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Street Art has been growing into an evolutionary act in India, making the process of inspiration real. The shape of street art has developed into a positive role which is constantly changing in the society.
With the narrow and congested alleys of Kasba Peth becoming every art lover’s delight, I decided to explore the unusual or quirky solutions adding an aesthetic appeal to one of the oldest residential areas of the city.
Before I summon the help of Google Map that came to our rescue as we forged ahead into the path less travelled, l should brief you about Pune’s long-running affair with street art.
The brainchild behind the emerging art project is none other than Harshvardhan Kadam who found his niche in the domain of street art after his graphic novels received accolades and international recognition in 2007.
In an interview with Better India, this is what Harsh had to say about choosing public space to demonstrate art,
“That is when the idea of storytelling as a long-lasting dialogue between an image and its surroundings found a pedestal. Leaving behind the comfort zone of working from a studio, I began traveling across the country and ventured out to public spaces to explore further”
Kasba Peth became the focal point of the Pune Street Art Festival in 2012 bringing together artists from across the globe who added color to the dry spaces by planning their creation in such a way that locals can relate to it.
Guess why the Punekars are so keen on preserving it?
Exploring The Outdoor And Indoor Spaces
Searching for the epic blog post to trace the treasures in this dusty and charming part of the city is the key to checking out this art on your own. Thanks to the Wanderer, I decided to begin my walk along with friends from Gaokos Maruti Temple.
You have to ask the locals around to actually know where the temple is. This is another map which was posted on the facebook page of the Pune Street Art Project.
We were winding our way straight through the lane towards Gaokos Maruti people from Harihareshwar Mandir when an alien ship by Maria of Vitae Viazi made an unexpected landing on a derelict wall nearby.
Next was a contemporary art figure of Mira Bai developed by the same artist in collaboration with Darshana Bhalgat singing her heart out through the crumbling architectures of the 18th century.
As we reached the diversion towards the end of the lane near Tilak Statue, another mural by Preetal aka zero made our heart see what was invisible to the naked eye.
Unfortunately, we couldn’t find Kryptonite despite asking the locals and the auto-rickshawallahs who didn’t have any idea about any mural or missile nearby.
We took the straight road towards Sattoti Police Station when an expanded canon of an adorable Minion beckoned us to hug him from the towering wall beside the crowded hub of the city.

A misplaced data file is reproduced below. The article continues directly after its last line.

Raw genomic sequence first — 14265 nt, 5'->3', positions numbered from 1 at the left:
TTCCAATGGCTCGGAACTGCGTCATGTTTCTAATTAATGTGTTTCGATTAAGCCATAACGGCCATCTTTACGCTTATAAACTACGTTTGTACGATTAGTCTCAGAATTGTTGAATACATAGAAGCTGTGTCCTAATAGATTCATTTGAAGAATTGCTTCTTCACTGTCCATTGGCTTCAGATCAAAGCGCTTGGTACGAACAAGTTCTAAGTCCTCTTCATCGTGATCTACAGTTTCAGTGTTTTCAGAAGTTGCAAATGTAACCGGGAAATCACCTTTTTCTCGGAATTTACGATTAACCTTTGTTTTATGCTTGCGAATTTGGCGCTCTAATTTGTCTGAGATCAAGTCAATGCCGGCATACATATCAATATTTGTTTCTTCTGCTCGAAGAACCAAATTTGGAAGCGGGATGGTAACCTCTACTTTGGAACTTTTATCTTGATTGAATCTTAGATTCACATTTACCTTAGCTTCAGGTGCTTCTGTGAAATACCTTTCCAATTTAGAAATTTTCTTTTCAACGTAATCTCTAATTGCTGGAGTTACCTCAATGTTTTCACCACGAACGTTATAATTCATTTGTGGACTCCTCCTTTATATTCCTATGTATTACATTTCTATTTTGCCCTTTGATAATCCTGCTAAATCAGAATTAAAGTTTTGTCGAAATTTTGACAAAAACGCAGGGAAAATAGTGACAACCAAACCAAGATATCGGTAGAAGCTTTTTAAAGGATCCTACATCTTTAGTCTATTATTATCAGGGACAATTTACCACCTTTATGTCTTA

This was the first lane before reaching Sattoti Police Station. If you are careful enough, you need to walk through another lane beside the Police station towards Bhoi Ali.
A local guided me towards the rustically inclined cityscape and dwellers rhythmically set to the tune of household work in our full-scale search.
We had to ask everyone about the whereabouts of murals nearby. A stout guy was ready to spare a few minutes off repairing-a-deflated-tire to notify us about the Cat among pigeons.
You will be surprised to find a lot of cats dodging bikes or humans on the traffic-choked street.
A bunch of curious children were delighted to walk us through another piece of art that they assumed to be symbolic of the design of the circumference of the ball.
This is one of the series called Geometric Abductions by Miles Toland from the USA. Harmonic geometries recall the transcendence of space and time by representing the free fall through flying and abduction.
You can relish the glimpse of the remaining two murals from this series I managed to capture below.
After our successful unburying of the hidden gems at Powle Chowk, we tripped on a beautiful mural of a South American king or a tribal as we reached Tambat Ali popularly known as the area of brass/copper utensil makers.
Our last hub of street art was at Cycle Dawakhana Chowk. This part of Kasba Peth recently saw its walls break through the archaic texture.
We couldn’t find the mural of Pune’s traditional Dhol Phataks but lost art revived by the little girl and the tiger gazing into the unknown.
Our 30 bucks paid off in the end when the auto pulled over near Surya Hospital and we began our last sojourn.
While crossing the Shivaji Bride to the main bus station, the Crocodile Mural bade us goodbye from the point where the 1960 floods caused a huge population of the city to shift from Old Pune.
The Crocodile still watched over the unchanging soul of the city from across the river as the sun shone down creating an ethereal episode out of the fabulous murals.
Images: Author’s own